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August 4, 2003

“Have you heard about this one?” asked correspondent Neil Gaiman about the enormity detailed in this Independent story. I had, on various blogs. Ho hum, another civil liberties outrage, another day in the echo chamber. Temperamentally inclined to zig where others zag, I wasn’t planning to link to it.

I was wrong. “This is fascism,” notes Nathan Newman. “Not the late stages but the early stages, where if it’s not stopped, it grows into a cancer.” He’s right.

Libertarians: you’re next. Naderites, get your shoes on. Everybody happy now? [12:18 AM]

Welcome to Electrolite's comments section.
Hard-Hitting Moderator: Teresa Nielsen Hayden.

Comments on "Have you heard about this one?":

Thomas Nephew ::: (view all by) ::: August 04, 2003, 01:26 AM:

I think the issue is still mainly one of accountability so far; I agree 100% that there should be clarity about how people get on and off the lists used by the TSA to screen airline passengers.

An Indymedia reprint of a Wall Street Journal article suggests that some of the hassling may have to do with name-similarity issues and old-fashioned software (SOUNDEX, Census 1900s stuff) used to suggest similarities between suspect names and those in line at the ticket counter. Also, if any of a group purchasing a ticket has a false positive, the whole group gets pulled aside. It may be that Gordon or Adams are neither "no-fly" nor "selectee", but "too similar in name+attributes".

This could be, in part, yet another case of weighing the cost of false positives against that of false negatives, in this case when trying to screen out bad guys from planes.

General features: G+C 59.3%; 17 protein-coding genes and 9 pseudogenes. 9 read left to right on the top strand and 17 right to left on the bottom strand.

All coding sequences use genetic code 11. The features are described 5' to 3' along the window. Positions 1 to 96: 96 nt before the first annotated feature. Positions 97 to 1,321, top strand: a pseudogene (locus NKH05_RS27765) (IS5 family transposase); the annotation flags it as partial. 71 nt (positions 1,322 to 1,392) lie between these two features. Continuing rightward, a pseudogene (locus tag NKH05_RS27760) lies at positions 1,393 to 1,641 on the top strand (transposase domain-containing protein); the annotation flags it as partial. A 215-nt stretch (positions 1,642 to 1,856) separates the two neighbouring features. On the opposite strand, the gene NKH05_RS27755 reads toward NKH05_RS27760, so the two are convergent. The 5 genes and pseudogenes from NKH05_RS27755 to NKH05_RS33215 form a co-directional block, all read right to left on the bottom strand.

Looking at the ACLUNC press release, I see little to disprove the WSJ hypothesis. Or to prove it. As I said, though, accountability is important to me too, and the burden should be on the TSA to demonstrate it's not abusing the no-fly lists for political purposes, and provide ways for people to appeal/clarify their status to avoid repeated hassling.

I've written about the Gordon/Adams case a few times, most recently here. That doesn't make me an expert or right, of course.

While the TSA docs are heavily redacted, there is a great deal of mention (p26-forward) of the false positive" issue, and of a proposal for "trusted traveller" status. Haven't read far enough to see what became of that.

Mary Kay ::: (view all by) ::: August 04, 2003, 02:15 AM:

It's the 'no pressing need' to keep track of false positives that scares me. The arrogance, power, and 'we don't care; we don't have to' that it hints at are really terrifying.


Graydon ::: (view all by) ::: August 04, 2003, 06:38 AM:

I want them to explain why they think the screening lists will work at all, and then to explain why they think they're a good use of resources.

The excuse that something is necessary for security when it's really a tool for social control is not an excuse that can safely be tolerated in the political process.

Carlos ::: (view all by) ::: August 04, 2003, 10:00 AM:

An idea: reverse engineer the no-fly list.

If several hundred people have come forward, it should be possible to analyze what the determining criteria are. Soundex comparison, name on a list (a lot of David Nelsons have been delayed, but not AFAIK any David Nielsens), demographic profile, et cetera.

Then, of course, someone could game the system.

Kathryn Cramer ::: (view all by) ::: August 04, 2003, 11:11 AM:

>I think the issue is still mainly one of accountability so far

Well, yes, I should think so, or rather the total lack of it!

Jeff Crook ::: (view all by) ::: August 04, 2003, 11:14 AM:

I think it is more than obvious that the 9/11 hijackers and their accomplices made test flights to find the weaknesses in the system. Future hijackers are going to make the same test flights. If one of them gets pulled and questioned every time he goes through security, then he is going to use a different identity, one that doesn't get him pulled.

Good lord, this is basic basic basic stuff. This is painfully obvious even to Maxwell Smart. Every Bubba Sixpack with a warrant for failure to pay child support knows not to use his real name. The only thing this will catch is a terrorist stupid enough to use a name on that list.

Which means that the only purpose for this list is to monitor and harrass domestic political opposition.

Jeremy Leader ::: (view all by) ::: August 04, 2003, 11:45 AM: